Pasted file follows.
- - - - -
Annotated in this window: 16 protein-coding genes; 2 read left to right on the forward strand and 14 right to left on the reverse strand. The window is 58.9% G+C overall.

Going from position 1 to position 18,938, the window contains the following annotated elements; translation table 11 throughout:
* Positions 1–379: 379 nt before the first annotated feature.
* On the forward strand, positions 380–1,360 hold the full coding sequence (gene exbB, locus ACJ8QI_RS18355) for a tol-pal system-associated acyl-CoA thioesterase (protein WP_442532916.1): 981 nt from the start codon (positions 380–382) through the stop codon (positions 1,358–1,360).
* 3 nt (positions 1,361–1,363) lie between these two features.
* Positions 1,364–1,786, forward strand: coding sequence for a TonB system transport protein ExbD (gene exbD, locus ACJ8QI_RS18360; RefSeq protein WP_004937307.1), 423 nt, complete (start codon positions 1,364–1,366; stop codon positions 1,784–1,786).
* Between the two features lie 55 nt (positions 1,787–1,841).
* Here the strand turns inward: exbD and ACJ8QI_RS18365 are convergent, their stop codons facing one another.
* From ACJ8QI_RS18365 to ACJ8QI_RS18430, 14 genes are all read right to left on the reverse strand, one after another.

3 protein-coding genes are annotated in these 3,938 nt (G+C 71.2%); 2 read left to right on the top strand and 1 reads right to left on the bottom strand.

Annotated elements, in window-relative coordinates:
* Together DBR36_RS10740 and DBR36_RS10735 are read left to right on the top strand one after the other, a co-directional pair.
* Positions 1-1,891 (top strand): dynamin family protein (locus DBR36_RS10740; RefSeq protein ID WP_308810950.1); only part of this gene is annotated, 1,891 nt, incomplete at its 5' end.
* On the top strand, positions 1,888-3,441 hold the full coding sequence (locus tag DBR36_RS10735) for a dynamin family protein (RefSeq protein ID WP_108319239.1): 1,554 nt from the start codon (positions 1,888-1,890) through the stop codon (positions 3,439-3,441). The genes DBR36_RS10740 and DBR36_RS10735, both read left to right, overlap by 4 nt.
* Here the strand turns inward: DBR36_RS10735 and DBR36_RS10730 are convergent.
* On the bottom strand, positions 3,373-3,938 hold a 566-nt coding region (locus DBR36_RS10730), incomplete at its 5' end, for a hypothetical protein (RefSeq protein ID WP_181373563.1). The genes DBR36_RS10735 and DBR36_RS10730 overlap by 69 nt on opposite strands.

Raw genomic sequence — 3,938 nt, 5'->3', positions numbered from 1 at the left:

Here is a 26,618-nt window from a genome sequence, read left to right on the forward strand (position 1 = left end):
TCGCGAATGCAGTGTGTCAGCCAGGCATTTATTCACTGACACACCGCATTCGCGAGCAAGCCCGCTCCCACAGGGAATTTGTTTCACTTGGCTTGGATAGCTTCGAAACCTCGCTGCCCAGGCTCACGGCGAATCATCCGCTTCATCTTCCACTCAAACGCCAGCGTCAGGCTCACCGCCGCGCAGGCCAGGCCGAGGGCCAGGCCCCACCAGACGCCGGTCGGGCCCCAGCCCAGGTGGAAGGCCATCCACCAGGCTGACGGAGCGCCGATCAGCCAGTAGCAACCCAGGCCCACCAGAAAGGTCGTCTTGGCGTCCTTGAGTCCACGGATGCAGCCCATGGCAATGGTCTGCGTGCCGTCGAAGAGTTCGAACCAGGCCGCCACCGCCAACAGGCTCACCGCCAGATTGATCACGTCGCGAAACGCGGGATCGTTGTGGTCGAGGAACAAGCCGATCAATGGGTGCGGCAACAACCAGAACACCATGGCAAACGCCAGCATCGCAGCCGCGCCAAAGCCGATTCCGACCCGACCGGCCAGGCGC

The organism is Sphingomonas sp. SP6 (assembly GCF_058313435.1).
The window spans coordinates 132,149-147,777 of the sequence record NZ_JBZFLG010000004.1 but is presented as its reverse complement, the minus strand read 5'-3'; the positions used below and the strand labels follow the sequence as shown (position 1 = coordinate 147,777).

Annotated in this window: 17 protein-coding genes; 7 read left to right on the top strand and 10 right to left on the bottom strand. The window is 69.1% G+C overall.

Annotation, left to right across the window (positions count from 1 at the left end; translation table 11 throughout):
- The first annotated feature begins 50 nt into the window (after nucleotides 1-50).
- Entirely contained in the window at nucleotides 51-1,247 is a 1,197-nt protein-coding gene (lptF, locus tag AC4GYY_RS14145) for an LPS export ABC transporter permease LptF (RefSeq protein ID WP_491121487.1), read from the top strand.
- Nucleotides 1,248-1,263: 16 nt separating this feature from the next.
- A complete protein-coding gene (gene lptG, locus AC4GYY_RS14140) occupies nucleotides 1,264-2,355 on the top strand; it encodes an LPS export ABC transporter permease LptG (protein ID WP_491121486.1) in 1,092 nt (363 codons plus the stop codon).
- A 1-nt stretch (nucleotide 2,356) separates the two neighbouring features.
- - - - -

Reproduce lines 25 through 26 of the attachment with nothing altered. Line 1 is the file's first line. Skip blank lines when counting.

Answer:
- Entirely contained in the window at nucleotides 51-1,247 is a 1,197-nt protein-coding gene (lptF, locus tag AC4GYY_RS14145) for an LPS export ABC transporter permease LptF (RefSeq protein ID WP_491121487.1), read from the top strand.
- Nucleotides 1,248-1,263: 16 nt separating this feature from the next.